After the man went away, Jesus explained to his disciples that riches are one of the biggest barriers to entering the Kingdom of God. He made this point very emphatically when he said, “It is easier for a camel to pass through the eye of a needle than for one who is rich to enter the Kingdom of God” (Mark 10:25). Very often, when commenting on this passage of Scripture, preachers and teachers try to reduce its impact. One way they do this is by attempting to explain that “the eye of the needle” to which Jesus referred was a gate into a walled ancient Middle Eastern city. But Jesus was talking about a hand-held needle and stuffing an entire camel through its eye, which is not just difficult, but impossible.

The impossibility of a camel passing through the eye of a needle is what prompted his disciples to ask, “Then who can be saved?” Jesus assured them by saying, “All things are possible for God,” even saving someone who is rich. After all, that is just what Jesus tried to do for the rich man, who St. Mark tells us the Lord loved: save him. But God does not save anyone against his will.

Jesus does not merely tell the rich man just to give up his riches. He tells him to sell his possessions and “give to the poor.” The Lord assured the man that by selling what he owned and giving to the poor he would have treasure in heaven. My friends, if our lives are dedicated to seeking treasure, then our reward will be the earthly treasure we accumulate. But, as our first reading reminds us, the goal of our faith is the salvation of our souls.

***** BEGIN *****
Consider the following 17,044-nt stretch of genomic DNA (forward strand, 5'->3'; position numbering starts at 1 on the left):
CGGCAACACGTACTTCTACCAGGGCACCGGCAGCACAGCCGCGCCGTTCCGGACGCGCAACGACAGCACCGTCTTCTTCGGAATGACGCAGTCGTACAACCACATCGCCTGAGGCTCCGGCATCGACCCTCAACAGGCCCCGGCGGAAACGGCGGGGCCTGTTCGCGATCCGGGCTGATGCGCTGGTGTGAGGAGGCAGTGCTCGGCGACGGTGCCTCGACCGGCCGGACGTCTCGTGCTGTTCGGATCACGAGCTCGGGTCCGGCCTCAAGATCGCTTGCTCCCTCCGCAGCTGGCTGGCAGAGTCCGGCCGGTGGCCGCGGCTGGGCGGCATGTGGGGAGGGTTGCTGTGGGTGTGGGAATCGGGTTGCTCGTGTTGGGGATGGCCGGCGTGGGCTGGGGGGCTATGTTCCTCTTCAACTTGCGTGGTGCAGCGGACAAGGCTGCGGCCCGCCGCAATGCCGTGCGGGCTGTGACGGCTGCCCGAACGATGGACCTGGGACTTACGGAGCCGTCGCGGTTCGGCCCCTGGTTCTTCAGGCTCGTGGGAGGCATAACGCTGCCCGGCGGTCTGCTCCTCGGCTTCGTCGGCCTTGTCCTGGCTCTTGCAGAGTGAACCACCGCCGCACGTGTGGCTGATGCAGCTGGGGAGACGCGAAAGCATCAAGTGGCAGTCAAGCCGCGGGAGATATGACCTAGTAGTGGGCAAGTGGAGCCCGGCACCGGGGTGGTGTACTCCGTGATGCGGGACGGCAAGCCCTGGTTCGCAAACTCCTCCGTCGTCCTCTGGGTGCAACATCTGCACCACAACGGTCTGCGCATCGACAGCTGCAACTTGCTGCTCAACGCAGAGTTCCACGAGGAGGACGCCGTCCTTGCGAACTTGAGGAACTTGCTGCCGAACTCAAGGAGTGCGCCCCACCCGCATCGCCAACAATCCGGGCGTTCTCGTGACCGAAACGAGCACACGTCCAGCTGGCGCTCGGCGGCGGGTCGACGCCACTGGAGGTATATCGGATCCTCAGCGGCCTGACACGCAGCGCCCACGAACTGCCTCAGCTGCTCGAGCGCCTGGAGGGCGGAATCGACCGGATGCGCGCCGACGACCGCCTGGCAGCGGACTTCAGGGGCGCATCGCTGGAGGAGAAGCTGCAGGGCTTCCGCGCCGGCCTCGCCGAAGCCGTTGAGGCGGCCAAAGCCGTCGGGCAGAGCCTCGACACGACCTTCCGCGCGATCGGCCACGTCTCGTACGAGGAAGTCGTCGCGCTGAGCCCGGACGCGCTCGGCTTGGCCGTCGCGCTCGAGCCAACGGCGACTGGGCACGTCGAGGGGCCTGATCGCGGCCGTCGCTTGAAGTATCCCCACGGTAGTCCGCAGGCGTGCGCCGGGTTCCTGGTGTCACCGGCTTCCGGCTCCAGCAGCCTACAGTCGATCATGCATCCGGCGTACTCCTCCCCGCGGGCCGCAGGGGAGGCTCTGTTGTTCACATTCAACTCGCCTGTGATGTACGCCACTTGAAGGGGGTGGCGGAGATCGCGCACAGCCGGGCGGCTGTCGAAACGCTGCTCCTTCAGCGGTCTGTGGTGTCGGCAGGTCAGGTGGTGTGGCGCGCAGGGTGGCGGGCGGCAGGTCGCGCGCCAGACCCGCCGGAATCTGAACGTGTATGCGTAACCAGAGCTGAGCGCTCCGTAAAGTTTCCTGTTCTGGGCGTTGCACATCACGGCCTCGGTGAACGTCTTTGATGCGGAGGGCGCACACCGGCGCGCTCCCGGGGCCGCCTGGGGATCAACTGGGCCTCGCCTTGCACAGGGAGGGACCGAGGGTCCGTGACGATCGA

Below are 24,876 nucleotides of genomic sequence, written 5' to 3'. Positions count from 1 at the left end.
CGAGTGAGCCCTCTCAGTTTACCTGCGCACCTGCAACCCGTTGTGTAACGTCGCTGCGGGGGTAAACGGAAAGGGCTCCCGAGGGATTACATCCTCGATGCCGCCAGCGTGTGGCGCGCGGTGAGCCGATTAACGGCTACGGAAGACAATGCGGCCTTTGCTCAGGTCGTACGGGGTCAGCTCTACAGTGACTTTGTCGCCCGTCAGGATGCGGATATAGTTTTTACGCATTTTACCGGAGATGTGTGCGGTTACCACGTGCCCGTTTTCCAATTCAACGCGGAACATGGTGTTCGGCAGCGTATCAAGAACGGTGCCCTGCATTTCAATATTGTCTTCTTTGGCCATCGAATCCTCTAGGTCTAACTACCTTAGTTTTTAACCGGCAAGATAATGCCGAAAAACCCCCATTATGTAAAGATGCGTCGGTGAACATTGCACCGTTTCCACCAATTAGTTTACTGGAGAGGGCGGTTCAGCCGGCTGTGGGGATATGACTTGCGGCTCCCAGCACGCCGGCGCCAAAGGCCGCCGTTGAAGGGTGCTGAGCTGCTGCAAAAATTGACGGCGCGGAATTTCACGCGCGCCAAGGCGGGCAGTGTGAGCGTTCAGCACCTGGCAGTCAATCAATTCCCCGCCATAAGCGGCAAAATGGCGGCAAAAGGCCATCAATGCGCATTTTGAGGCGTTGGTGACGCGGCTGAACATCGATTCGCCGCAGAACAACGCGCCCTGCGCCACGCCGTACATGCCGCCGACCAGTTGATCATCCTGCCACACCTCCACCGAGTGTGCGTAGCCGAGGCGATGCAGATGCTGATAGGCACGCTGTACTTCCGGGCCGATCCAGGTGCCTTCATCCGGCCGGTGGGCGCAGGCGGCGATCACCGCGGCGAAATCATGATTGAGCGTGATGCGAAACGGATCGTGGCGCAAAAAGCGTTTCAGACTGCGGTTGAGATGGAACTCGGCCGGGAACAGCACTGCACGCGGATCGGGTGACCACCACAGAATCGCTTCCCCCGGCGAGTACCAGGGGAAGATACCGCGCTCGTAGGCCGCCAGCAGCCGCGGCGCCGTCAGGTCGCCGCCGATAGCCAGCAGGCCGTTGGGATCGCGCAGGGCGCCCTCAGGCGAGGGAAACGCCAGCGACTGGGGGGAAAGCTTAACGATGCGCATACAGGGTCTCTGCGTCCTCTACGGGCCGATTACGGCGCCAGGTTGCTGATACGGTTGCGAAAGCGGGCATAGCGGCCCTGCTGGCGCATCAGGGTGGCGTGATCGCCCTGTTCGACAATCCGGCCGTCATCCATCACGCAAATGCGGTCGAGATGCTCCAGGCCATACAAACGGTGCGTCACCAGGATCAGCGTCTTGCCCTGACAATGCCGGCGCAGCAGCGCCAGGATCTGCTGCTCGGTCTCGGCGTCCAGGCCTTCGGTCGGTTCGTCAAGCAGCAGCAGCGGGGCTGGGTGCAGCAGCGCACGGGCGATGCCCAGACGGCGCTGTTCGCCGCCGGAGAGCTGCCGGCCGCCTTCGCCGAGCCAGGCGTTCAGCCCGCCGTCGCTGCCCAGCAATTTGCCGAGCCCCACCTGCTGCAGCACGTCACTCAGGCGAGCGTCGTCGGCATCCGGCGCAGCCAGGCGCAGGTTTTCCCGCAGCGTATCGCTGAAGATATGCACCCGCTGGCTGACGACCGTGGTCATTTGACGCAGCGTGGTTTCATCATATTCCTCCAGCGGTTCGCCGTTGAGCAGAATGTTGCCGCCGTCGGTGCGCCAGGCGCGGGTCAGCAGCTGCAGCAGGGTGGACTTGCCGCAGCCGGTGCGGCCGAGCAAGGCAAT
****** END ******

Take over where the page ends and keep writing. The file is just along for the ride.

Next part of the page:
Yesterday my family and I watched the movie Tomorrowland. While there was a lot I did not like about the film, at root it was about how every day we hear about all the bad things happening in the world, about how things are getting worse minute-by-minute. Being inundated through mass media with bad things and dire predictions all day, every day paralyzes us, causing us to ask, “Where do I start?” Paralysis keeps us from doing simple things like consuming less and giving more, not just of our money, but our time and energy, in order to make a positive impact for the Kingdom of God.

Moreover, the movie focused on the importance of hope, the utter necessity of acting on the belief that all is not lost, that we can make the world a better place by doing what the slogan with which we’re all familiar tells us: “Think globally, act locally.”

In the opening passage of his message for Lent this year, Pope Francis wrote:
Usually, when we are healthy and comfortable, we forget about others (something God the Father never does): we are unconcerned with their problems, their sufferings and the injustices they endure … Our heart grows cold. As long as I am relatively healthy and comfortable, I don’t think about those less well off. Today, this selfish attitude of indifference has taken on global proportions, to the extent that we can speak of a globalization of indifference. It is a problem which we, as Christians, need to confront